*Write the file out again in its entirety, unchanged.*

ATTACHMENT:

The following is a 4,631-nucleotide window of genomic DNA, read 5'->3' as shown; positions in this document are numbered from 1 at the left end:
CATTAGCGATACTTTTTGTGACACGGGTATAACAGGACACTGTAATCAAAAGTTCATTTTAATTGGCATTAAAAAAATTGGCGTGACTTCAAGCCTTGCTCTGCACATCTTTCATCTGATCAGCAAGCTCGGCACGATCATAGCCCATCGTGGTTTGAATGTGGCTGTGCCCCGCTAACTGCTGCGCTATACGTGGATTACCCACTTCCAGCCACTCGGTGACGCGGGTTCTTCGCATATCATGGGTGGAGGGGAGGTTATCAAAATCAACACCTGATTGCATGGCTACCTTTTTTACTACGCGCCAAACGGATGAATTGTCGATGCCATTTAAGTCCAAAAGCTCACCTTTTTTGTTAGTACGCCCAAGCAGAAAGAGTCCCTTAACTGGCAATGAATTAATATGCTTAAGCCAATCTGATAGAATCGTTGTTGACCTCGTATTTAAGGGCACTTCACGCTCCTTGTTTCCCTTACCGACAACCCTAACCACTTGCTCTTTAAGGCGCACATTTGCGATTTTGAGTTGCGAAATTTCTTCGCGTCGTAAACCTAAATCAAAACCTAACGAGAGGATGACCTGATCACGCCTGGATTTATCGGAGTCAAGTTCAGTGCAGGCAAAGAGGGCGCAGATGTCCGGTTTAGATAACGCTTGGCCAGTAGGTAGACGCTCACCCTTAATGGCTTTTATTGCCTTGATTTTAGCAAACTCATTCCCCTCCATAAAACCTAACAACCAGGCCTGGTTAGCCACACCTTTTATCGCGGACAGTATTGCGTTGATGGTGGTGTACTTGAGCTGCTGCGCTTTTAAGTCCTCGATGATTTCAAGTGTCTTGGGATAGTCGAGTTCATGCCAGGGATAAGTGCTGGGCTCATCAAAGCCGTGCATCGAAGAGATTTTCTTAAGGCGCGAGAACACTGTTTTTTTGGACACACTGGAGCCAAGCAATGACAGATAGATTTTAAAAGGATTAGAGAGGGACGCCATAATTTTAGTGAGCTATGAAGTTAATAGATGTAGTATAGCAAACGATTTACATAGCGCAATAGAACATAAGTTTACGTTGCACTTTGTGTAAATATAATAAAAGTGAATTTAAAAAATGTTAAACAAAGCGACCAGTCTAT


The following is a 4,631-nucleotide window of genomic DNA, read 5'->3' as shown; positions in this document are numbered from 1 at the left end:
CATTAGCGATACTTTTTGTGACACGGGTATAACAGGACACTGTAATCAAAAGTTCATTTTAATTGGCATTAAAAAAATTGGCGTGACTTCAAGCCTTGCTCTGCACATCTTTCATCTGATCAGCAAGCTCGGCACGATCATAGCCCATCGTGGTTTGAATGTGGCTGTGCCCCGCTAACTGCTGCGCTATACGTGGATTACCCACTTCCAGCCACTCGGTGACGCGGGTTCTTCGCATATCATGGGTGGAGGGGAGGTTATCAAAATCAACACCTGATTGCATGGCTACCTTTTTTACTACGCGCCAAACGGATGAATTGTCGATGCCATTTAAGTCCAAAAGCTCACCTTTTTTGTTAGTACGCCCAAGCAGAAAGAGTCCCTTAACTGGCAATGAATTAATATGCTTAAGCCAATCTGATAGAATCGTTGTTGACCTCGTATTTAAGGGCACTTCACGCTCCTTGTTTCCCTTACCGACAACCCTAACCACTTGCTCTTTAAGGCGCACATTTGCGATTTTGAGTTGCGAAATTTCTTCGCGTCGTAAACCTAAATCAAAACCTAACGAGAGGATGACCTGATCACGCCTGGATTTATCGGAGTCAAGTTCAGTGCAGGCAAAGAGGGCGCAGATGTCCGGTTTAGATAACGCTTGGCCAGTAGGTAGACGCTCACCCTTAATGGCTTTTATTGCCTTGATTTTAGCAAACTCATTCCCCTCCATAAAACCTAACAACCAGGCCTGGTTAGCCACACCTTTTATCGCGGACAGTATTGCGTTGATGGTGGTGTACTTGAGCTGCTGCGCTTTTAAGTCCTCGATGATTTCAAGTGTCTTGGGATAGTCGAGTTCATGCCAGGGATAAGTGCTGGGCTCATCAAAGCCGTGCATCGAAGAGATTTTCTTAAGGCGCGAGAACACTGTTTTTTTGGACACACTGGAGCCAAGCAATGACAGATAGATTTTAAAAGGATTAGAGAGGGACGCCATAATTTTAGTGAGCTATGAAGTTAATAGATGTAGTATAGCAAACGATTTACATAGCGCAATAGAACATAAGTTTACGTTGCACTTTGTGTAAATATAATAAAAGTGAATTTAAAAAATGTTAAACAAAGCGACCAGTCTAT